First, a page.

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Small business health insurance plans are not always easy for Colorado companies to afford or offer to employees. However, these same companies also understand that providing some coverage is essential to attract the highest quality of applicants.

According to an organization called the Colorado Health Initiative, the state passed legislation in the spring of 2019 to provide additional opportunities to small businesses.

Basic Health Insurance Choices for Small Colorado Business Owners

Offering employees traditional health insurance coverage, including health insurance for dependents, remains the most popular solution for providing small business health insurance plans. However, more companies have started exploring the possibility of reimbursing employees for a portion of health insurance coverage they purchase on their own.

Local businesses explore employee reimbursement offers because the cost of providing a typical health medical plan in Colorado continues to rise each year, reaching the point of unaffordability for some employers. Employers also need to decide on the type of coverage to offer if they opt to provide traditional individual health insurance.

What Small Business Employers Should Understand About Individual Health Insurance

An individual health insurance plan is one that a person takes out to cover himself or herself, and sometimes family members, without going through an employer. Any person over age 18 can apply for their own individual health insurance policy.

As of 2014, insurers can no longer deny coverage to people with pre-existing medical conditions due to health care reform during the Obama administration.

To encourage the adoption of Obamacare, the federal government began offering incentives to employers that partially reimbursed employees for purchasing their health insurance.

Colorado employers often call us for help finding small business health insurance plans. Small companies that choose individual health insurance reimbursement appreciate these plans due to better affordability and no need to meet minimum contribution or number of participants set by insurance companies. The 2014 health care reform also allowed self-employed individuals to deduct a portion of health insurance premiums they pay themselves.

What is Group Health Insurance?

The most common medical plan options for Colorado employers that choose group over individual health insurance include:

  • HMO Health Insurance Plan: The popular HMO plan, which stands for health maintenance organization, offers a wide range of health care services for participants through a provider network. The provider contracts with the HMO exclusively to provide health services to members at lower rates than they would pay on their own. Most HMO style small business health insurance plans require participants to choose a primary care physician and receive a referral or prior authorization to see a specialist.
  • HSA-Qualified Health Insurance Plan: Typically paired with a preferred provider organization (PPO) account, a health savings account (HSA) enables members with high-deductible plans to set aside money to pay non-reimbursed health care expenses on a pre-tax basis.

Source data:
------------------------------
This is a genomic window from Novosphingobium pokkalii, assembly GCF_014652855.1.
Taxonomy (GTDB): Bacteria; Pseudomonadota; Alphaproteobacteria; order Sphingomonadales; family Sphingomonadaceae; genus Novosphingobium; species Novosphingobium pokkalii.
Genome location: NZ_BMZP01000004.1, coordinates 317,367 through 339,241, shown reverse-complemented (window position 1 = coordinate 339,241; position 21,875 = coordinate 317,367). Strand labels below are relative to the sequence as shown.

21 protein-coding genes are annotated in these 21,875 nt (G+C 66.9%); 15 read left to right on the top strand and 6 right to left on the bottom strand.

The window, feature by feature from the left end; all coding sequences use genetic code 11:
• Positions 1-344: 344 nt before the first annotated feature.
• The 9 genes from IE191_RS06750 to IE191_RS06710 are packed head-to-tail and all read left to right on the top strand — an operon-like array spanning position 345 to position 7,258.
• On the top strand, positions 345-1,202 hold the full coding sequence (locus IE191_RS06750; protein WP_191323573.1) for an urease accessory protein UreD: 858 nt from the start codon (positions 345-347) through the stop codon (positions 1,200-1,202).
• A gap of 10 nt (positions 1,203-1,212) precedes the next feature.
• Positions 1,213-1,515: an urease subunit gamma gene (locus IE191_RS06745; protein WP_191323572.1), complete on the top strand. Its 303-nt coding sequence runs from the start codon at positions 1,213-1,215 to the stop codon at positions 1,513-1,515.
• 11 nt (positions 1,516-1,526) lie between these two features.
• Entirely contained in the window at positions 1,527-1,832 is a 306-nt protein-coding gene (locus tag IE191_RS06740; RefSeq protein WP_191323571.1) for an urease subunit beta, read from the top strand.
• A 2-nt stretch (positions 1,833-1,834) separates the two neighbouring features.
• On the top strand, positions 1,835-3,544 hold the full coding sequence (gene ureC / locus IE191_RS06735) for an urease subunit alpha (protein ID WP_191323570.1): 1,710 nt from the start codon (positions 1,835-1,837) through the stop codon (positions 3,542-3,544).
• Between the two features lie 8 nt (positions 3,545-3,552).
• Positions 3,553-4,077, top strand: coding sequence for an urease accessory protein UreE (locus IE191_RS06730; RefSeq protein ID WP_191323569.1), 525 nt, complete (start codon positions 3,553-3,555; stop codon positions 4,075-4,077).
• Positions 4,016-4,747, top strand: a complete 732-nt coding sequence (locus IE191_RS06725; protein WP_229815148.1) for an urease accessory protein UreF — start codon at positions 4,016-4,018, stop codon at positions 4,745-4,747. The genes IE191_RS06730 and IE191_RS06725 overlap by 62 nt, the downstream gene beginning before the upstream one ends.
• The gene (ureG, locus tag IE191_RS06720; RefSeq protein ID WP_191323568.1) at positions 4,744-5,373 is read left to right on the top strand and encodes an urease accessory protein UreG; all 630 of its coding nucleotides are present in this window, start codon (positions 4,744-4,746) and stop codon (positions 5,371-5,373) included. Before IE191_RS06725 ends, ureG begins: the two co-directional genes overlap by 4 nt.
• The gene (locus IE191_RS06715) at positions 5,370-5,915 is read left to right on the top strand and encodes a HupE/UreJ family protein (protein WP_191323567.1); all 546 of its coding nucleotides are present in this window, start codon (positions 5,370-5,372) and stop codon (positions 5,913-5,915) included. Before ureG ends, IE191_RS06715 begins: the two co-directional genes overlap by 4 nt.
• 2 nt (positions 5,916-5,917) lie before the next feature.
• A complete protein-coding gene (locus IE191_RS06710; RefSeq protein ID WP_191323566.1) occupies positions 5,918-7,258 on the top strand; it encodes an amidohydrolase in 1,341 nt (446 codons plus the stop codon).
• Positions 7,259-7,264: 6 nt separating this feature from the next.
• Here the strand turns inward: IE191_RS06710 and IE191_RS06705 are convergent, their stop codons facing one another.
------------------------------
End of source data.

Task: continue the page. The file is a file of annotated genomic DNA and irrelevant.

• Indemnity Health Insurance Plan: This type of plan typically allows members to visit the doctor or hospital of their choosing. The health insurance company then pays a percentage of the charges. Some services require the employee to pay upfront and receive reimbursement from the health plan later.
  • PPO Health Insurance Plan: Similar to an HMO, a PPO small business health insurance plan requires members to choose a primary doctor and receive their health care services through a network of Colorado providers to incur the lowest out-of-pocket cost.

Most Common Characteristics of Small Business Health Insurance Plans in Colorado

Some Colorado small business health insurance plans cover all medical, pharmaceutical, vision, and dental costs according to an established schedule. However, it is just as common for Front Range employees to receive each of these services through separate insurance companies.

The following are typical expenses that a small business health insurance plan would require the covered individual to pay in addition to the amount it paid on his or her behalf:

  • Co-insurance: If a health insurance plan has a deductible, co-insurance is usually the percentage of costs the insured pays up to an established maximum after meeting the deductible. Other plans require participants to pay co-insurance towards each doctor visit regardless of whether a deductible exists.
  • Co-pay: This is typically a nominal set amount the insured person or his or her dependents pay for each medical appointment. Amounts ranging from $20 to $40 for co-pays are typical.
  • Deductible: A deductible is a set amount the covered family or individuals must meet before the insurance plan pays any benefits. HSA accounts (see above) have grown in popularity over the past 10 to 15 years due to an ongoing increase in member deductibles.
  • Premium: This is the amount the person receiving the health insurance policy pays to keep it in force. Employers typically pay a more significant percentage of the premium as a benefit and part of the employee’s total compensation package. Those purchasing health insurance on their own must pay the full premium but may be able to obtain assistance with payments through the Connect for Health Colorado health insurance marketplace.

Colorado business owners who feel uncertain with the numerous choices available of small business health insurance plans.  For help wading through the option and features to offer employees, you should strongly consider meeting with a top-rated Colorado small business health insurance broker receive proper guidance.